Kathy yawned and decided to take a break from reading. Sitting up with effort she favored a elbow that had gone to sleep. Then she stretched her legs, waving her feet in the air to restore circulation. She stood and stepped to the window of the train compartment, peeking out of the curtains at the world going by. The modern China that raced past her was an amazing, dynamic place filled with life and potential. Modern technology worked side by side with ancient tradition in an effort to move into the twenty first century.
The secret agent was a long way from Eastern Virginia, in a Chinese train making its way toward Xian in the north central China. Doctor Cruz had been right and wrong about the origin of the jade caliper. The site was now a monastery but was a castle during the Han dynasty which had been contemporary to the Mayan civilization.
They had arrived in Shanghai seven hours ago and decided the train was the logical way to get where they were going. It would be much faster than a car and was what most people used to travel. On the way from the airport she’d stopped at one or two book stalls and bought several Chinese history books to read during the twelve hour trip. Kathy was now so saturated with Chinese History she could’ve spoke Mandarin if she didn’t already know it.
Both the train and the books had been good choices. The Chinese were busy establishing a dominance in super fast trains and the trip would make an impressive report for her superiors. The passenger cabin was top of the line with two bunks, a private lavatory and even a television. Kathy had kept the tv off so John could sleep. This had also given plenty of time for reading the books. Now she turned to the top bunk and watched him snoozing peacefully, oblivious to the amazing sights racing by outside the window. She wondered if he had been to China before.
“John.” There was no response so she spoke again. “John Parker.” Wow, she thought, he sure was tired. What now? Kathy tapped his shoulder then stepped back. He opened his eyes and looked at her. Then he smiled and yawned, covering his mouth with his hand.
“Hello there.”
She smiled. “Hi, care for some dinner?”
He sat up. “Dinner?”
“Or breakfast. I’m not sure which, actually.”
Ten minutes later they were in the dining car enjoying a nice variety of Chinese cuisine. Like their compartment it was clean and neat with good service. After they decided on green tea the waitress brought noodles and some Jiao Hua Ji, also known as Beggar’s Chicken. During the meal “Andrea” took the chance to tell John about the wonders of Han China.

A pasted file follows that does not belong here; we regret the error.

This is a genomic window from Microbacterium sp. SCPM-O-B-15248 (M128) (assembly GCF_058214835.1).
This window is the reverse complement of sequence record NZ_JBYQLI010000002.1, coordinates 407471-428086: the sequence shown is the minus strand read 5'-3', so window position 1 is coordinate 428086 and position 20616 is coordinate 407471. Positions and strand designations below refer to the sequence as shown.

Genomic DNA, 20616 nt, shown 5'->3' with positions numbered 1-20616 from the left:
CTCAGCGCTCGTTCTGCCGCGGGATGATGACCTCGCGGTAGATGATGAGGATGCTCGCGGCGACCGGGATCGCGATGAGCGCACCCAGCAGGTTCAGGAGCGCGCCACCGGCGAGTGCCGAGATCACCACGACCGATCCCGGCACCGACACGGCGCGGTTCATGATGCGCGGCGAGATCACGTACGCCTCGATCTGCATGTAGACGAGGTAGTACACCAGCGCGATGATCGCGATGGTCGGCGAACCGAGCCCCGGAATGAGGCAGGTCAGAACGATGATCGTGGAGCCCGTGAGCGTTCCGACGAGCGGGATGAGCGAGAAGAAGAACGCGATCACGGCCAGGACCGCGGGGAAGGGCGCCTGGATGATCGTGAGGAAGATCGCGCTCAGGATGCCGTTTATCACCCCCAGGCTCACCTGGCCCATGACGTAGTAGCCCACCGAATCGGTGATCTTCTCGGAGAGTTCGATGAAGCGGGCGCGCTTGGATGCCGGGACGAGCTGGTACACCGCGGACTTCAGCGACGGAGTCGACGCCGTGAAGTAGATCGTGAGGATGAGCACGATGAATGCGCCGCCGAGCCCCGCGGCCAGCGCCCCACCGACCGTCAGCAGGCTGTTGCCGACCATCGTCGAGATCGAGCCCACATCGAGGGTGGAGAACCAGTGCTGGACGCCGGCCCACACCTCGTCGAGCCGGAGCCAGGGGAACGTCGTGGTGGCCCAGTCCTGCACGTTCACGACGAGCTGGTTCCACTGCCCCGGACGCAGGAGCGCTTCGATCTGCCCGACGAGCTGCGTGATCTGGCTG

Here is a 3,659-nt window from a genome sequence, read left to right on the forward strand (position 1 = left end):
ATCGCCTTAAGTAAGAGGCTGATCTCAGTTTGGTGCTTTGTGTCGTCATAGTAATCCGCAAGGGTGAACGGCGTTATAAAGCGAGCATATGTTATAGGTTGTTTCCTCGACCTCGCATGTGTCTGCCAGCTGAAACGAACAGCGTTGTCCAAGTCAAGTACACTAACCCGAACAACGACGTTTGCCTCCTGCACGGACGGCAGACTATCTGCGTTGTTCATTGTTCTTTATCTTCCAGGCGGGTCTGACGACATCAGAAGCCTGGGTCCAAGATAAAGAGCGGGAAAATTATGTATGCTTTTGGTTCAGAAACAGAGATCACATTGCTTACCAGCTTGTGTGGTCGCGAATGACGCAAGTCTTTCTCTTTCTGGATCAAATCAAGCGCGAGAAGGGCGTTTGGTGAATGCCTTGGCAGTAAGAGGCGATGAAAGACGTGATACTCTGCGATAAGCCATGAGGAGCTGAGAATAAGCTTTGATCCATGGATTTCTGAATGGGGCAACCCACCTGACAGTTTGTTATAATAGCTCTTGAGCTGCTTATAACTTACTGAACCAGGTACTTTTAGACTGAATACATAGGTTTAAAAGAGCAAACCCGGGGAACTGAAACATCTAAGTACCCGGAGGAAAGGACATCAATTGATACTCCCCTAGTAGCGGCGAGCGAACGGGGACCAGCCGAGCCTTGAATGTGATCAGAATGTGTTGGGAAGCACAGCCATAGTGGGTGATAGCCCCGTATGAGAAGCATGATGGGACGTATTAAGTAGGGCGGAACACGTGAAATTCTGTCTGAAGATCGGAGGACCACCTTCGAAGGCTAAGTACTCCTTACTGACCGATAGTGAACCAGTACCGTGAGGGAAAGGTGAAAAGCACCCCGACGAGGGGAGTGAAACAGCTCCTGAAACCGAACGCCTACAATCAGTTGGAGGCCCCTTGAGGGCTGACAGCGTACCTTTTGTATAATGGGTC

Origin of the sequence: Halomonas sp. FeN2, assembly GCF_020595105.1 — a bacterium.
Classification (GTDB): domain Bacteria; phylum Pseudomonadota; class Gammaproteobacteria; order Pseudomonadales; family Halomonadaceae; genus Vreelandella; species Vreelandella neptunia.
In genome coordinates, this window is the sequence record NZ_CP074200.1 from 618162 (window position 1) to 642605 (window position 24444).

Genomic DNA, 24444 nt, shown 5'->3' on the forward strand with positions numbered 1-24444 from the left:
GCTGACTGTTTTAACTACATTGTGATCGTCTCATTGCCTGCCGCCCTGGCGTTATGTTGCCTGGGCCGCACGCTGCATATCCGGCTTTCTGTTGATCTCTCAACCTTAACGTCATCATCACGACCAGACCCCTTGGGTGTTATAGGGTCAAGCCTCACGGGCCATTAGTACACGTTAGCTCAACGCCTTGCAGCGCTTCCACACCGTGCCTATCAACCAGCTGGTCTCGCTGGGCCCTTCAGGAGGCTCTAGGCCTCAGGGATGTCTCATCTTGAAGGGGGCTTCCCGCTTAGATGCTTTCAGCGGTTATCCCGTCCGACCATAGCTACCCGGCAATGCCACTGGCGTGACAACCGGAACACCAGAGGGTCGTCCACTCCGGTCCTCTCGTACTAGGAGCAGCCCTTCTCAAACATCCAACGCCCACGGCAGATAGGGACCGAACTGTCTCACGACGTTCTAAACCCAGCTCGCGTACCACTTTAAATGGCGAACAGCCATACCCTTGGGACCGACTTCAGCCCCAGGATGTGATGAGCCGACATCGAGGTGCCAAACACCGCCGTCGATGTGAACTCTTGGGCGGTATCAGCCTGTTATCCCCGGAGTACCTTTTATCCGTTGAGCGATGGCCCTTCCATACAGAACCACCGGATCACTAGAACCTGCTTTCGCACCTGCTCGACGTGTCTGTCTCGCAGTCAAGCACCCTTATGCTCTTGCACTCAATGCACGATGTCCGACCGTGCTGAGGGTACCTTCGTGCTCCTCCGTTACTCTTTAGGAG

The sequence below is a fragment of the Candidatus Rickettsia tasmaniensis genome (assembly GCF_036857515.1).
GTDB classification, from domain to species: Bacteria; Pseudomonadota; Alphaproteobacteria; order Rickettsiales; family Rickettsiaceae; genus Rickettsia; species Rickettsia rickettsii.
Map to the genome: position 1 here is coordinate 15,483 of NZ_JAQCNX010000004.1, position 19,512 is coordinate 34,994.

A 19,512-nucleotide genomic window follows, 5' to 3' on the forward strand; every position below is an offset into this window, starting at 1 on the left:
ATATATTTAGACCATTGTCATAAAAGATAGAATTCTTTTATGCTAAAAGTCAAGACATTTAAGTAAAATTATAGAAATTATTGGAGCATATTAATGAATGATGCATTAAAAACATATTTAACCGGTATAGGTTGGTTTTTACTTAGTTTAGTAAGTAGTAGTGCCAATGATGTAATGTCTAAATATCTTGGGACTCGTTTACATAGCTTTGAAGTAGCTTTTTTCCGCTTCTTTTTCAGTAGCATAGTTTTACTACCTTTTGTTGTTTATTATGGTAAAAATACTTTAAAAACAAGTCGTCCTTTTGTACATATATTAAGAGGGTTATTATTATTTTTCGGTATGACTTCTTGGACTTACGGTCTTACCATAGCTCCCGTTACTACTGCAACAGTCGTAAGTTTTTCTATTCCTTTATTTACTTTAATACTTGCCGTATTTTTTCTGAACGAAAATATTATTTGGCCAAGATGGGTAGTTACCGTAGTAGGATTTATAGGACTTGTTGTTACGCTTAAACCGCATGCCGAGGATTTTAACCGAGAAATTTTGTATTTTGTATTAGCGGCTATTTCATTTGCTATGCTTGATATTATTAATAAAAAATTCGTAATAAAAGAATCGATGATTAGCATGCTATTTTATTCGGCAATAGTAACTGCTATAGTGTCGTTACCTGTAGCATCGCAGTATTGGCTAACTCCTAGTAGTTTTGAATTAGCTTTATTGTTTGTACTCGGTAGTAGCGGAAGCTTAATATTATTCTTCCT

“The Han Dynasty would meet the criteria to …” She paused for a sip of tea. “…be in our historical and geographical picture. They actively explored the world around them. Emissaries and explorers were sent all the way west to Syria. Their ships sailed west to India from the Gulf of Tonkin.”
John swallowed his noodles and nodded. “If they went that far west…”
Kathy took a bite of noodles, then went on. “Their scientific advances went just as far.” She paused for a bite of the chicken as she realized just how long it had been since her last real meal. Then she continued talking. “They drilled hundreds of feet down for salt and built pipelines to burn the natural gas byproducts as an industrial fuel. They used steel and bronze for seed drills, gears and rudders. They even invented an odometers and a seismograph.”     As she paused for another bite of noodles the journalist watched her as he started on his chicken. After Mexico he’d been afraid their relationship was in a bad place. Of course, this whole idea was dependent upon them having a relationship. John realized this was an assumption he wanted to make but couldn’t. For the moment just sitting there and talking to her was enough, though. She might catch the next flight back to D.C. and he’d never see her again. Shoot, he didn’t even know her real name. But right now sitting here watching and listening to her was enough.
She swallowed the noodles and went on. “Their mathematicians invented negative numbers, worked with pi, geometry, and were sixteen hundred years ahead of Europe in musical theory. They discovered evaporation. Their doctors used anesthesia, vitamins and they regulated health by diet.”
She paused for breath and realized she’d been rambling. John was nodding and chewing his chicken. He swallowed it and spoke. “Okay, I like what I’m hearing so far, but I’m hoping they also made big jumps in astronomy. I’m guessing they did that too.”
Kathy sipped her tea and nodded. “They did that too. Their math helped them develop an accurate astronomical calendar with a year that was 365 days long. They compiled a very impressive star catalogue and built a hydraulically powered armillary sphere.”
“Armillary sphere?”
“A desktop planetarium, a model of their universe. They even tracked Halley’s Comet two thousand years ago.”
He chewed on his chicken and thought aloud. “That’s good. It means we may just find a connection.”
The next hour went by in a blur with Kathy telling him more about the Han Dynasty. He was impressed by her ability to grasp all this information in just ten hours. He wanted to ask about when and how she’d learned Chinese, but decided it would be imprudent while they were in China. Despite what he’d said in Cancun protecting “Andrea’s” identity had become his priority. His job was just one of thousands at papers and news networks across the country and around the world. She was an unique, valuable person with an important job that was vital to national security.